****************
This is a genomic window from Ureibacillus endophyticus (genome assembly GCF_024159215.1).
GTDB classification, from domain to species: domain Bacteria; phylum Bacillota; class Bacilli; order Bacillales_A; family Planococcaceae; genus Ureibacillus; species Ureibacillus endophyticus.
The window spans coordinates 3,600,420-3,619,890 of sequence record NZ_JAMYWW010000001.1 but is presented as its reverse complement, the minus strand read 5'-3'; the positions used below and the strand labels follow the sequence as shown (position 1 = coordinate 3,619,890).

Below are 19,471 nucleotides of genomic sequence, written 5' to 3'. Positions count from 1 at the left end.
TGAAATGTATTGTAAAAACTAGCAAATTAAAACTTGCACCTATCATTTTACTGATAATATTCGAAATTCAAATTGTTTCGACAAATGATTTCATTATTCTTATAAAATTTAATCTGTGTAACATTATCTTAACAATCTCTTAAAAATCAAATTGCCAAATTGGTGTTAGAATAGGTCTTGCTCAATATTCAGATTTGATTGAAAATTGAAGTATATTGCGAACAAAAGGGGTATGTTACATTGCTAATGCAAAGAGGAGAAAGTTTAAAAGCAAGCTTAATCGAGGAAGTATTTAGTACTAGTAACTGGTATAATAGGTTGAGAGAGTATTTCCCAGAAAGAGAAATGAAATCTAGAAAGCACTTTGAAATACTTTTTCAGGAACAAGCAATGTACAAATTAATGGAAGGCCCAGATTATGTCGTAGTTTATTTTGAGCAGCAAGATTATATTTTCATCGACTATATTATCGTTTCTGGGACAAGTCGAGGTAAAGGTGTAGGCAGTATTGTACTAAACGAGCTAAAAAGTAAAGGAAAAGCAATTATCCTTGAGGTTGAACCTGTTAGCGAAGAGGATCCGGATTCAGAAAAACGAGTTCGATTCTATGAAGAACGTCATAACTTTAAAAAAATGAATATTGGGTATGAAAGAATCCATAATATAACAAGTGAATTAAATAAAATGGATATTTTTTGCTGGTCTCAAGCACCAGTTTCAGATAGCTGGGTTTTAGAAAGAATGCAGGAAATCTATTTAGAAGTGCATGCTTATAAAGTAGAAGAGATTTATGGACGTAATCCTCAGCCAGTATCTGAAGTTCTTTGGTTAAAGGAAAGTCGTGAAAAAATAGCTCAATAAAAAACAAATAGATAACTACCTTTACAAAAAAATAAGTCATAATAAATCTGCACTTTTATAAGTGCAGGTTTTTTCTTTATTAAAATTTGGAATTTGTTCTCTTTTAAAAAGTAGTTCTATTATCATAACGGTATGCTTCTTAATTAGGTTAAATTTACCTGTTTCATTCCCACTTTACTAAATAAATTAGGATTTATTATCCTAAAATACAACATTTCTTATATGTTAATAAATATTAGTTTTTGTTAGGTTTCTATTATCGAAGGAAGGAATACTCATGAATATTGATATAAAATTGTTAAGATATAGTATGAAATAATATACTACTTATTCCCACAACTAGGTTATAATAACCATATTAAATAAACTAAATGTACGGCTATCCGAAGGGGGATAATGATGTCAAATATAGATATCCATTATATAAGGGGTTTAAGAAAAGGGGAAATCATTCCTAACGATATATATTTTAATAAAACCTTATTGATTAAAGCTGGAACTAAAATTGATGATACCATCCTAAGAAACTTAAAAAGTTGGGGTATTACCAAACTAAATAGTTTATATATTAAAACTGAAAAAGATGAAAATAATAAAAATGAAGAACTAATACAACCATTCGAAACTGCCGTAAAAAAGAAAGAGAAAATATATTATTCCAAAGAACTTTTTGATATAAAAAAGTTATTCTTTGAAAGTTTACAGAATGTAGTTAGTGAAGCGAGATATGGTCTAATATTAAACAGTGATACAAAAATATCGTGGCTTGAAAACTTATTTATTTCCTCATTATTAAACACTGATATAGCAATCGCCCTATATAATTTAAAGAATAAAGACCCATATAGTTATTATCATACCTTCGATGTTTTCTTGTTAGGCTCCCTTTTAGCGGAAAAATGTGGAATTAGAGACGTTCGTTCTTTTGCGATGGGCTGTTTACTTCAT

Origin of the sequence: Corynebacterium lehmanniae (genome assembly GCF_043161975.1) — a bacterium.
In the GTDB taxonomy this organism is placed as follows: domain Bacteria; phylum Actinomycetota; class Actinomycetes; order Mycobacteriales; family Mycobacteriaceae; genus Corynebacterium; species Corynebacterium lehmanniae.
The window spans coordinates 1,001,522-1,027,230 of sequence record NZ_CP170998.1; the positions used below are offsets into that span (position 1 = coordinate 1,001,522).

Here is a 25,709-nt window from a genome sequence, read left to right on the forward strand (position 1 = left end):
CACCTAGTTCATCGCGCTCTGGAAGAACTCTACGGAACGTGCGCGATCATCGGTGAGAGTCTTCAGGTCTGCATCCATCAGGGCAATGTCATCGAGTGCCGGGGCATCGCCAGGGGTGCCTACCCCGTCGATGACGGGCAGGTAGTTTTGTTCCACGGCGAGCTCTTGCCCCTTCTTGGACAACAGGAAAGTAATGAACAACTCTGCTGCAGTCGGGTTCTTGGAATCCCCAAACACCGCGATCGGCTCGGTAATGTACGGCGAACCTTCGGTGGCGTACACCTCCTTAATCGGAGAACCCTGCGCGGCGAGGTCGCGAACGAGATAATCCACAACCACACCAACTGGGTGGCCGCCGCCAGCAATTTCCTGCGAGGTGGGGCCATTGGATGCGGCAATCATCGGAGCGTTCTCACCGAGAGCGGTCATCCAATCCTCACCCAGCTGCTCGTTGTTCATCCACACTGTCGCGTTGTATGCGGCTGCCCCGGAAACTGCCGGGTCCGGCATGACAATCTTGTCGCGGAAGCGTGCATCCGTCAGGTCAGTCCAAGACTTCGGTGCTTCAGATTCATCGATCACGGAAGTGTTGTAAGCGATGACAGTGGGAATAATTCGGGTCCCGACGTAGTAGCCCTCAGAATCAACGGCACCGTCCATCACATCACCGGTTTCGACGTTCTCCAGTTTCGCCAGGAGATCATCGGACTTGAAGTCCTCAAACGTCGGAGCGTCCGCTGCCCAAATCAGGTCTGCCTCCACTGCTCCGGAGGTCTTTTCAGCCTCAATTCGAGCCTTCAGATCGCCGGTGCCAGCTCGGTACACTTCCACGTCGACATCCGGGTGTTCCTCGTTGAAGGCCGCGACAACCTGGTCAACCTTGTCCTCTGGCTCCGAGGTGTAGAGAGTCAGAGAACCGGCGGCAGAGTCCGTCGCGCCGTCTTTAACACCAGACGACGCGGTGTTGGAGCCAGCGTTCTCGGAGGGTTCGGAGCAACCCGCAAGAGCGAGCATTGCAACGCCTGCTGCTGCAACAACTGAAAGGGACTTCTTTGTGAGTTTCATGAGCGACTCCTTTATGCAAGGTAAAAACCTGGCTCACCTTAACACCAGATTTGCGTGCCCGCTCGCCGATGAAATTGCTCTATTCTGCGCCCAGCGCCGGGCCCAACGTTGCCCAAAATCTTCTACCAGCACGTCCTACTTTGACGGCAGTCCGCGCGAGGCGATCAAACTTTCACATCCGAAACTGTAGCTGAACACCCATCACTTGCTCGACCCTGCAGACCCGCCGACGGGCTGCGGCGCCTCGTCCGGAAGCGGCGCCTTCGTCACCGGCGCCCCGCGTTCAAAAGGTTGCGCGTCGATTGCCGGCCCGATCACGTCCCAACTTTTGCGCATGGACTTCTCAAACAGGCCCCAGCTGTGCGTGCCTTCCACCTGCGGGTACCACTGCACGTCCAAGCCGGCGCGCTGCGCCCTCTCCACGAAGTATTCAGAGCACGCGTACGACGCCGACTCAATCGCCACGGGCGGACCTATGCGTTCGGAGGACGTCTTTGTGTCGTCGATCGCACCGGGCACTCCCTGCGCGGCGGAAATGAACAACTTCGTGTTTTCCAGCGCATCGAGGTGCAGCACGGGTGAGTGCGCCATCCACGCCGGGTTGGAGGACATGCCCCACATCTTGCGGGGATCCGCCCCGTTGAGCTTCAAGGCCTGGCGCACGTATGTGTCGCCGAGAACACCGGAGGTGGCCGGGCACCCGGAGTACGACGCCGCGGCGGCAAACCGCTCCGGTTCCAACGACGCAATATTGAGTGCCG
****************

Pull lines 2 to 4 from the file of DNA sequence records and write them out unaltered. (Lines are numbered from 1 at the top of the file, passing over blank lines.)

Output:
GTDB classification, from domain to species: domain Bacteria; phylum Bacillota; class Bacilli; order Bacillales_A; family Planococcaceae; genus Ureibacillus; species Ureibacillus endophyticus.
The window spans coordinates 3,600,420-3,619,890 of sequence record NZ_JAMYWW010000001.1 but is presented as its reverse complement, the minus strand read 5'-3'; the positions used below and the strand labels follow the sequence as shown (position 1 = coordinate 3,619,890).

Below are 19,471 nucleotides of genomic sequence, written 5' to 3'. Positions count from 1 at the left end.